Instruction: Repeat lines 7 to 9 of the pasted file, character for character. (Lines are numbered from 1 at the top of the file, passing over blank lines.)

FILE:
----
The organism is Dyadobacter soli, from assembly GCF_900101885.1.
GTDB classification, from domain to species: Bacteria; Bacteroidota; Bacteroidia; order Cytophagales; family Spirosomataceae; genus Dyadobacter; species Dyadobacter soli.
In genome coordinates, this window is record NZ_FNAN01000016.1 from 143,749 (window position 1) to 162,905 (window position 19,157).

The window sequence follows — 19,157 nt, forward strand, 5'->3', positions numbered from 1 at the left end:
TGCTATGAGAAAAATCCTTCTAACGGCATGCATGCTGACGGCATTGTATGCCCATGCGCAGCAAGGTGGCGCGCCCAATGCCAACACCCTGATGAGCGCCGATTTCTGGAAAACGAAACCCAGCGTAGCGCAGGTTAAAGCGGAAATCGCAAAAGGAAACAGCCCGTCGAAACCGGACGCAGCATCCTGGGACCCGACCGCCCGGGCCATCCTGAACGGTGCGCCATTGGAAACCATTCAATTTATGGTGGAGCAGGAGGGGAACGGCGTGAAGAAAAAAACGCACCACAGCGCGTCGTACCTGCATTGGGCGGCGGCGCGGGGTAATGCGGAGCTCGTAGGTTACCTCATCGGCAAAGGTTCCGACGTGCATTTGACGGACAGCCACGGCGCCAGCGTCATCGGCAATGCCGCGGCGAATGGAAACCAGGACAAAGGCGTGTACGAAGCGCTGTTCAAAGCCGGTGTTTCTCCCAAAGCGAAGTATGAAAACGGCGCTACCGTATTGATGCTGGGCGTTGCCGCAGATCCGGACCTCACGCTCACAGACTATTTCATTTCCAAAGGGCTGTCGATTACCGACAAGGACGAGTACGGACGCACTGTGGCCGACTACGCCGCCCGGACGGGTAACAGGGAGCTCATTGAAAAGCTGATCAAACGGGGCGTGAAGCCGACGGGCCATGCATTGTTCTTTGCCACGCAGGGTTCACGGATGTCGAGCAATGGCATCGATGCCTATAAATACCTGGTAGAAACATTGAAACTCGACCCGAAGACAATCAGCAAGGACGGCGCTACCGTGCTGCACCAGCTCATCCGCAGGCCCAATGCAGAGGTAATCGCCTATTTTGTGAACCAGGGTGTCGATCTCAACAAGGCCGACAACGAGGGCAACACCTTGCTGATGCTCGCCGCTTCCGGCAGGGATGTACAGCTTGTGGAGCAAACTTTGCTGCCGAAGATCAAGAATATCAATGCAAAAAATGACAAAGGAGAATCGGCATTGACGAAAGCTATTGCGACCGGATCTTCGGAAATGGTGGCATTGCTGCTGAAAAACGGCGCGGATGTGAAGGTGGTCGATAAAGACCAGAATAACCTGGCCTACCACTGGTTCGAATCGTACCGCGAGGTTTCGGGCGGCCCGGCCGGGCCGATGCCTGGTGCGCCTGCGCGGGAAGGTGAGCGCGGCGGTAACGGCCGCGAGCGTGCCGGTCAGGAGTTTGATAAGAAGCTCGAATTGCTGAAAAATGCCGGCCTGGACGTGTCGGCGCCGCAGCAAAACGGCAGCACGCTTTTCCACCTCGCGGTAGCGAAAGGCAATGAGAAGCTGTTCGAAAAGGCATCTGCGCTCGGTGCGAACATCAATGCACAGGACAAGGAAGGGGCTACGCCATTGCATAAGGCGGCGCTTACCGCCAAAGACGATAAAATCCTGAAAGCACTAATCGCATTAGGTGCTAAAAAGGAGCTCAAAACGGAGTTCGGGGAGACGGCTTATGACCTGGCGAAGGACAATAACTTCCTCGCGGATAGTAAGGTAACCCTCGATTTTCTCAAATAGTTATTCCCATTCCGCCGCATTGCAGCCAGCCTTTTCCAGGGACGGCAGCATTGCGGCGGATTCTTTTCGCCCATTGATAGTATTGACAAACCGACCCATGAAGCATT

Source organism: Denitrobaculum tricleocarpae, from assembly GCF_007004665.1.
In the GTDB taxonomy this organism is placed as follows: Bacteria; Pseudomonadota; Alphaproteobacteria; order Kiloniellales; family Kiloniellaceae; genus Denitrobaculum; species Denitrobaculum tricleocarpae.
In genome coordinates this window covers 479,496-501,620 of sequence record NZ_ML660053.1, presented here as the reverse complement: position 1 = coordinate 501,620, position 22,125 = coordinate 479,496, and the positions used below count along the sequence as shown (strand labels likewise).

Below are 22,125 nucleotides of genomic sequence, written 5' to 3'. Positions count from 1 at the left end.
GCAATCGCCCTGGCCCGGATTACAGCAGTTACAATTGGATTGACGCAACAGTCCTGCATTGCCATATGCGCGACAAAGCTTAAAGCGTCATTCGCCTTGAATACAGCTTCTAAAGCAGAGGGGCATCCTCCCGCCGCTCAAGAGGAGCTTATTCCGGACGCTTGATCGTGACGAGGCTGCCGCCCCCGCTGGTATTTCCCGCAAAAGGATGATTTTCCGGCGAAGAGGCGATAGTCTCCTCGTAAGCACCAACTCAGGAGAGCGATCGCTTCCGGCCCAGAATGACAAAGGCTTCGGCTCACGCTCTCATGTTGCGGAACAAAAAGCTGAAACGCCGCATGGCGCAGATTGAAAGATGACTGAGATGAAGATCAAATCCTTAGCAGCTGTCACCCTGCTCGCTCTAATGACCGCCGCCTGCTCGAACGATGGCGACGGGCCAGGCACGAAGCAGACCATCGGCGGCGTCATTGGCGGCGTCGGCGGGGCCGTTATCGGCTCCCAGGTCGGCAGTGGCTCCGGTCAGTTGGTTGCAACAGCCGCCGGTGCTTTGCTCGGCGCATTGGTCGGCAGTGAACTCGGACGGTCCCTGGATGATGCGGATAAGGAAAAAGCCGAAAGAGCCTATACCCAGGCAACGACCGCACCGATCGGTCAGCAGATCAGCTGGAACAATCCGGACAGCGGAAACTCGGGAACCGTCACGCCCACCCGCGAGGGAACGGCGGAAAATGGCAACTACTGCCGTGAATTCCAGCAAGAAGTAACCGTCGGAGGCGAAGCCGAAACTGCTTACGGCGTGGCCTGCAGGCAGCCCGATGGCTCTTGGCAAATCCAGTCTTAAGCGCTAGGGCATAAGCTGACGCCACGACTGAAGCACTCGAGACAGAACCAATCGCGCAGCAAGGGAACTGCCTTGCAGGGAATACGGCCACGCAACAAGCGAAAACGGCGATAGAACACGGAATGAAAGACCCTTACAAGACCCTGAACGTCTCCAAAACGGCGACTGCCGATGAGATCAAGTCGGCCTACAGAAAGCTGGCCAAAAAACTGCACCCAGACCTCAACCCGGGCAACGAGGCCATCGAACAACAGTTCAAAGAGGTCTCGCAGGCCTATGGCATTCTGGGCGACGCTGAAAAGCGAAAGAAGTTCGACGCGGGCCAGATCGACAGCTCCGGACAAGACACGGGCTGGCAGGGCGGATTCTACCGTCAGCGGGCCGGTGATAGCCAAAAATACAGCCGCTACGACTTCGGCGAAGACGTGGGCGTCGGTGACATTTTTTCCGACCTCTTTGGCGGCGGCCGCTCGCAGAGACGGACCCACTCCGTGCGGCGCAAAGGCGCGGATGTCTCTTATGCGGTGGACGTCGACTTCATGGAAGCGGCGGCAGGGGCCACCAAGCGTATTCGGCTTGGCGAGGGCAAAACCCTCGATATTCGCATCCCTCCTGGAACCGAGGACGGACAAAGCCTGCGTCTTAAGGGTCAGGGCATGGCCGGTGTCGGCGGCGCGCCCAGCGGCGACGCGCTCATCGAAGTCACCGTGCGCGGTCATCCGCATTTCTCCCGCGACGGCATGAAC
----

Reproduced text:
In the GTDB taxonomy this organism is placed as follows: Bacteria; Pseudomonadota; Alphaproteobacteria; order Kiloniellales; family Kiloniellaceae; genus Denitrobaculum; species Denitrobaculum tricleocarpae.
In genome coordinates this window covers 479,496-501,620 of sequence record NZ_ML660053.1, presented here as the reverse complement: position 1 = coordinate 501,620, position 22,125 = coordinate 479,496, and the positions used below count along the sequence as shown (strand labels likewise).

Below are 22,125 nucleotides of genomic sequence, written 5' to 3'. Positions count from 1 at the left end.